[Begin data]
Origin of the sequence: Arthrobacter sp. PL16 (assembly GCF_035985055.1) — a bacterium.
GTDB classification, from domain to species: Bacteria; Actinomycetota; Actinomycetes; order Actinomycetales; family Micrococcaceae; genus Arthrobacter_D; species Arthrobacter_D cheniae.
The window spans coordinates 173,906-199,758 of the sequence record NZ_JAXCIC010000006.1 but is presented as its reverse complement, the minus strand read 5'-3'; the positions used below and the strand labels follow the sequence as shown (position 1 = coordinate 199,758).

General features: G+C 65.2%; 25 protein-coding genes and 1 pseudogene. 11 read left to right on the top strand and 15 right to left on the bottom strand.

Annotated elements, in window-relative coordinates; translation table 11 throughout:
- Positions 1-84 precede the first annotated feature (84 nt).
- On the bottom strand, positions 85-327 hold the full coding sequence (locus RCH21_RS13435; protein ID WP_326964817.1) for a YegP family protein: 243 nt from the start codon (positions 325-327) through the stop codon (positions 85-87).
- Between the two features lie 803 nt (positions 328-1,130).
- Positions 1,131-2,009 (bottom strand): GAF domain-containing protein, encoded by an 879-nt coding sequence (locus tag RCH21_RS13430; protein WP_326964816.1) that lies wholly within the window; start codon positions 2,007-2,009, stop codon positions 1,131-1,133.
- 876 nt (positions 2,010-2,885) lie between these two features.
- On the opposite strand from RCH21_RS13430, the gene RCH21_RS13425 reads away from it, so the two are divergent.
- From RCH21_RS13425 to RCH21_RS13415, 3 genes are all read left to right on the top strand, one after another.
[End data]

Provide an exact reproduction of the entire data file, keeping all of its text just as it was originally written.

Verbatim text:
Origin of the sequence: Arthrobacter sp. PL16 (assembly GCF_035985055.1) — a bacterium.
GTDB classification, from domain to species: Bacteria; Actinomycetota; Actinomycetes; order Actinomycetales; family Micrococcaceae; genus Arthrobacter_D; species Arthrobacter_D cheniae.
The window spans coordinates 173,906-199,758 of the sequence record NZ_JAXCIC010000006.1 but is presented as its reverse complement, the minus strand read 5'-3'; the positions used below and the strand labels follow the sequence as shown (position 1 = coordinate 199,758).

General features: G+C 65.2%; 25 protein-coding genes and 1 pseudogene. 11 read left to right on the top strand and 15 right to left on the bottom strand.

Annotated elements, in window-relative coordinates; translation table 11 throughout:
- Positions 1-84 precede the first annotated feature (84 nt).
- On the bottom strand, positions 85-327 hold the full coding sequence (locus RCH21_RS13435; protein ID WP_326964817.1) for a YegP family protein: 243 nt from the start codon (positions 325-327) through the stop codon (positions 85-87).
- Between the two features lie 803 nt (positions 328-1,130).
- Positions 1,131-2,009 (bottom strand): GAF domain-containing protein, encoded by an 879-nt coding sequence (locus tag RCH21_RS13430; protein WP_326964816.1) that lies wholly within the window; start codon positions 2,007-2,009, stop codon positions 1,131-1,133.
- 876 nt (positions 2,010-2,885) lie between these two features.
- On the opposite strand from RCH21_RS13430, the gene RCH21_RS13425 reads away from it, so the two are divergent.
- From RCH21_RS13425 to RCH21_RS13415, 3 genes are all read left to right on the top strand, one after another.